When complex emergencies like Typhoon Haiyan occur, Esri’s Disaster Relief Program (DRP) provides direct support to the organizations and agencies charged with handling these exceptional situations.
The impetus to create the DRP came on September 11, 2001, when terrorists commandeered two airliners and destroyed the World Trade Center’s twin towers. New York City’s state-of-the-art Emergency Operations Center (EOC) was also wiped out in the ensuing inferno. Computers, data, software—the EOC’s entire infrastructure, including the ArcGIS software it relied on for emergency response and recovery—were lost in an instant.
Esri and other organizations quickly responded to the city’s call for help. A temporary EOC was set up on Pier 92 on the Hudson River in Manhattan, and regional Esri staff members began providing critical software licenses, personnel, and data to support New York’s mapping needs. At Esri’s headquarters in Redlands, California, the technical support staff worked around the clock to fulfill the growing number of mapping requests.
“Following 9/11, we immediately realized that the potential for disaster was ever present and GIS technology could play a fundamental part in the response and recovery efforts,” said Russ Johnson, Esri’s director of global public safety business development. “We established a formal program, and the resultant DRP has been very successful during the past 15 years. To date, we have responded to nearly 1,950 requests for assistance.”
The DRP has provided support for a number of recent, high-profile emergencies, including the downing of Malaysia Airlines flight MH17 over Ukraine in July 2014. The attack took place on the final day of the Esri User Conference in San Diego, California, and conference attendees from Malaysia’s Department of Survey and Mapping quickly joined Esri specialists and key partners to form a team of multidisciplinary geospatial experts. They gathered in a meeting room at a local hotel where the DRP had set up a temporary operations center. The assembled team rapidly established a website that provided the Malaysian Armed Forces with access to a common operating picture that included detailed maps and demographics for Ukraine.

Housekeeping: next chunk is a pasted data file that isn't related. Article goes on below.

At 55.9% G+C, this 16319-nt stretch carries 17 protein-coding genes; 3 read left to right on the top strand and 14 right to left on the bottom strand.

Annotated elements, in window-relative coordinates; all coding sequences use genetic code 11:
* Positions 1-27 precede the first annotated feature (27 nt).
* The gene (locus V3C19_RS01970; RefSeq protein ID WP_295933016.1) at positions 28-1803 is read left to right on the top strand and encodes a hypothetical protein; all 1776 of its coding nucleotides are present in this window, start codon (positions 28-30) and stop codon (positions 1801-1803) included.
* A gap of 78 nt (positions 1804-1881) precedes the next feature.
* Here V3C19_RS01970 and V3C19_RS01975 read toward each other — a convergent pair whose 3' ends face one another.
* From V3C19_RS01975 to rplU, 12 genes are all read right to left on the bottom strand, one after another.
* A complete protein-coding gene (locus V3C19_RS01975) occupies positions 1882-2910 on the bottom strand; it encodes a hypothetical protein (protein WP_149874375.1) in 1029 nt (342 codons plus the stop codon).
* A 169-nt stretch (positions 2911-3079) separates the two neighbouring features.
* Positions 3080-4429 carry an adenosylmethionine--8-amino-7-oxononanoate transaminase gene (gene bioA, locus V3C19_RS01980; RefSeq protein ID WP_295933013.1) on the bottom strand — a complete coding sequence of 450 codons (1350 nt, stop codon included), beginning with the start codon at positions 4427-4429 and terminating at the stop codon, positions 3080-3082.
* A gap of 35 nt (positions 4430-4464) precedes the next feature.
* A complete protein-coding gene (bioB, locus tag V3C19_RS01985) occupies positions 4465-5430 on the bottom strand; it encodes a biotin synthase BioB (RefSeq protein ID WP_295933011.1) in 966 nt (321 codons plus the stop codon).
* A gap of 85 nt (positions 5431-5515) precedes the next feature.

Among other requests for assistance, the DRP provided the Armed Forces of the Philippines (AFP) with mapping support for their recovery efforts from the destruction caused by Typhoon Haiyan in 2013. Later, the team donated an ArcGIS Online organizational license to the AFP to assist in the agency’s extensive security preparations for the APEC Economic Leaders’ Meeting in Manila in 2015.
“We realized that the DRP was receiving an increasing number of requests to support large, high-profile events like the AELM,” said Chris McIntosh, director of public safety industries at Esri. “So we added a special events component to it and launched the Special Events Management Program (SEMP) in 2014.”
This prompted a reorganization of Esri’s response programs. Both the DRP and SEMP now fall under the newly established Esri Public Safety Assistance Program (EPSAP). The EPSAP was recently on alert to provide mapping support for the 2016 Democratic and Republican National Conventions in the United States.
“The mission of Esri’s response programs is to reinforce its reputation as a good corporate citizen by providing software and support to organizations and agencies impacted by complex emergencies and large-scale special events,” said McIntosh. “Esri staff members are available at all times to respond to an emergency whenever or wherever it happens.”
How It Works
To receive assistance, an agency or organization first needs to fill out a request form on the DRP website. The DRP team then receives an automatic notification that a request has been filed.
“[We] are on call 24/7/365 to monitor, review, and process requests to support emergencies or events anywhere in the world,” said Brenda Martinez, public safety sector marketing specialist at Esri. “After we receive the request, it is reviewed to determine the specific need and then sent to the appropriate Esri staff members or departments for processing.”
For more information about the Esri Disaster Response Program or to request assistance, visit the DRP website. It contains resources such as public information maps, examples of disaster response and recovery methodology, web map templates, how-to guides, live-feed data, social media feeds, case studies, and videos.